UKIP is Neoliberalism's Frankenstein Moment

UKIP is not a protest party or indeed an anti-establishment beachhead, it is simply a zany sibling of the two political wings of neoliberal rule. As a result, UKIP will not offer working class voters substantive answers to contemporary dilemmas.

Last night on the BBC, the talking heads from the major parties agreed UKIP's electoral rise is foremost a protest vote. Protest against what? They collectively demurred.

They had to skate around this awkward question, because the answer lies in the political foundations of contemporary Britain and everything which Labour-Conservatives-Lib Dems stand for, and will continue to stand for in the foreseeable future.

Indeed, UKIP's electoral ascendancy today, finds its origins in the 1980s, when Margaret Thatcher famously pronounced 'there is no alternative'. There is no alternative to privatisation, the atomisation of social life, globalisation under the domination of finance capital, and the deregulation of markets and industrial relations. There is no alternative to the emergence of the consumer, even in the most sacred areas of life, as opposed to citizens. There is no alternative to competition, and the winding back of collective forms of consumption (pejoratively now referred to as the welfare state).

And as a result of this neoliberal turn in the national political fabric, what we have seen is the stagnation of the real wage of working class households - sustained through growing indebtedness - coupled to rising inequality, as the rich get richer.

The global financial crisis was supposed to be the great moment of reckoning for neoliberal capitalism. It was anything but - instead, successive Labour and Tory governments have intensified and expanded Thatcher's legacy. Nothing is sacrosanct as wealth is redistributed upwards, through profane measures, including the auctioning off of some of Britain's greatest achievements such as the NHS.

For many the seismic shifts in the national political economy over the past three decades, have been experienced most palpably as a loss of security, isolation and quite often humiliation, as people find their lifelong trade is gone, and their capacity to make ends meet is a day to day affair.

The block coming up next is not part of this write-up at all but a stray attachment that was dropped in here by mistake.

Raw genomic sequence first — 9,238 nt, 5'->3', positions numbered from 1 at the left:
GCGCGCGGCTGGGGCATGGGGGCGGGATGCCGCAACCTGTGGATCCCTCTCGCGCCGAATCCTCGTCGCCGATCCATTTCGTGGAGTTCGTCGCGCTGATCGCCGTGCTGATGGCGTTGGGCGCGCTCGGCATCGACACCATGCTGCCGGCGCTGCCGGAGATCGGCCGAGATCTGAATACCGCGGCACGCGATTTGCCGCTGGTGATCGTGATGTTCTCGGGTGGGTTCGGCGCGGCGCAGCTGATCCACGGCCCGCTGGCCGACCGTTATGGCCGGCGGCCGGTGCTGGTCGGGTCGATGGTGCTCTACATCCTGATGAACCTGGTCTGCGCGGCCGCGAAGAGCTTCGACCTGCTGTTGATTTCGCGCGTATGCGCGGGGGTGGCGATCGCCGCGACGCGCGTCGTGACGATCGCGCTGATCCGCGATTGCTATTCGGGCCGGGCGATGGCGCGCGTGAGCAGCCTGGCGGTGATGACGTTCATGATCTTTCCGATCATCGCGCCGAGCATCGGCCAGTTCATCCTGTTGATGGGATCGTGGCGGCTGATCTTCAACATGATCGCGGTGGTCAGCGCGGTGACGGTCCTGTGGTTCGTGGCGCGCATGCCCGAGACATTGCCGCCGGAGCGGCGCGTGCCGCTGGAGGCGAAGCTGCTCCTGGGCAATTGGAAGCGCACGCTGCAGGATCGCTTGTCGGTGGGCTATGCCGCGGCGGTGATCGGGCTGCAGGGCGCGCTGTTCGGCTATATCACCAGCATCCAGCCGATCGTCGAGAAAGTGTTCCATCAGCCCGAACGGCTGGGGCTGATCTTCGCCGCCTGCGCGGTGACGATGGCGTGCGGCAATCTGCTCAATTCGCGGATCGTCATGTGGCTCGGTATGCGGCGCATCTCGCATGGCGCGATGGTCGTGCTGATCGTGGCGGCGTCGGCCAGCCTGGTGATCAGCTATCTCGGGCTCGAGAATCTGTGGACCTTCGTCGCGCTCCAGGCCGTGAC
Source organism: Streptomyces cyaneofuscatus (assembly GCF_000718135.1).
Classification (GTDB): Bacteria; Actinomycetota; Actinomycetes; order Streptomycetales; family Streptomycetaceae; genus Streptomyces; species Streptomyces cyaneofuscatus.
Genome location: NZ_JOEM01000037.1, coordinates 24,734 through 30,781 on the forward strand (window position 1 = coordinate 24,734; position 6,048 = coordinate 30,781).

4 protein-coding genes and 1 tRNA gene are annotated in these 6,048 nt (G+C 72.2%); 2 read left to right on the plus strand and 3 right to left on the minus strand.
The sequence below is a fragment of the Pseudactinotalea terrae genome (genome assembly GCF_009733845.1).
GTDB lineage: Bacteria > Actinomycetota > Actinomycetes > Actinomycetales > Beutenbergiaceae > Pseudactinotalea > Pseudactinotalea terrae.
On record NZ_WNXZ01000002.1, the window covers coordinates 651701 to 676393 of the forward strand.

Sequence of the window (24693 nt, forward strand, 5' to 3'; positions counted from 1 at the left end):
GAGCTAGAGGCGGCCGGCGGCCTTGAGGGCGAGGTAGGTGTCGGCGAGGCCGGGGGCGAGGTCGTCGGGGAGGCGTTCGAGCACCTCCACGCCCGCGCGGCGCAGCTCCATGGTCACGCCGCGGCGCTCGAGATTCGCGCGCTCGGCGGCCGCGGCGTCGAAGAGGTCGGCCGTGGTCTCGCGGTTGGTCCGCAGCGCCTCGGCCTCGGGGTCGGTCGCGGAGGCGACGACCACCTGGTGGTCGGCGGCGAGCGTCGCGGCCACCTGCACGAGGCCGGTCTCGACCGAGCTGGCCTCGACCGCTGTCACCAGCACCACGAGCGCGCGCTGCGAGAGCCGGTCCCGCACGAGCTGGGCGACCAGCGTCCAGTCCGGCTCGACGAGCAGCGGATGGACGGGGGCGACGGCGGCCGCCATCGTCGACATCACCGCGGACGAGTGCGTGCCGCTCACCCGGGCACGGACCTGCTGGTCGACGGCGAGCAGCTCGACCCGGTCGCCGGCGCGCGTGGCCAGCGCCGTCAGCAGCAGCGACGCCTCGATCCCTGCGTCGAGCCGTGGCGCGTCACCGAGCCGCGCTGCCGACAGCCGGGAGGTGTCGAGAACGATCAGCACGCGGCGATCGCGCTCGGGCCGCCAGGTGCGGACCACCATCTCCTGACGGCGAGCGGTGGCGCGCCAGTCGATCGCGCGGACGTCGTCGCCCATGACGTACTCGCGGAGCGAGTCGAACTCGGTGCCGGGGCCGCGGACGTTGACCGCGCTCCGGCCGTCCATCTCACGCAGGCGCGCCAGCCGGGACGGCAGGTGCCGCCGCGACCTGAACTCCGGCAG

With popular morale suffering under a concoction of atomisation, fragmentation, competition, and privatisation, what ointments can either of the big parties offer. More of the same, softened with an unconvincing woolly edifice - big society in the case of the Conservatives, and we still await which ideological sweetener Miliband will offer the Labour heartland to swallow the bitter pill of continued neoliberal rule.

In a period of excessive greed, insecurity and destabilisation, people search for an answer that can re-inject a sense of place, community, security and self-determination back into everyday life - where working class families matter, and are heard.

Answers from the left have been derided and delegitimised through three decades of mud-slinging from the media, politicians (including Labour) and intellectuals. Unions are a blight upon the economy, collective forms of production and consumption reduce Britain's international competitiveness, and working class militancy is an anachronism, irrelevant to a post-modern age of individual entrepreneurship.

So where do those experiencing the iron fist of dislocation, insecurity, indebtedness, and stagnant standards of living turn? UKIP has provided a port from the storm.

At the forefront of their political campaign is immigration and British sovereignty. Though these are not inventions of UKIP. The winding back of the historical victories won by the working class in Britain, has been legitimised by both mainstream parties by appeals to nationalism, and by the scapegoating minority groups whether it be immigrants, Muslims, or those 90,000+ locked up in prisons.

UKIP has simply amplified these themes, adding a refreshing dash of under-dog status. The media has enjoyed the circus, and played right into UKIP's hands. Keeping the lens on immigration, Europe and the party's maverick style, has only served to heighten its popularity.

Rare has been the moment when UKIP has been asked to discuss bread and butter issues. Anyone who has even surveyed its slim policy pronouncements on this front would be treated to an inedible mix of 'free market' ideology, harsh law and order measures, and sometimes bizarre neoliberal policy measures.

UKIP is not a protest party or indeed an anti-establishment beachhead, it is simply a zany sibling of the two political wings of neoliberal rule. As a result, UKIP will not offer working class voters substantive answers to contemporary dilemmas. Restoring dignity and pride in communities will demand a much more elaborate rejuvenation of the proud traditions of social justice, resistance and collective organisation that have been the great levers of empowerment for working class people in Britain over the past century.

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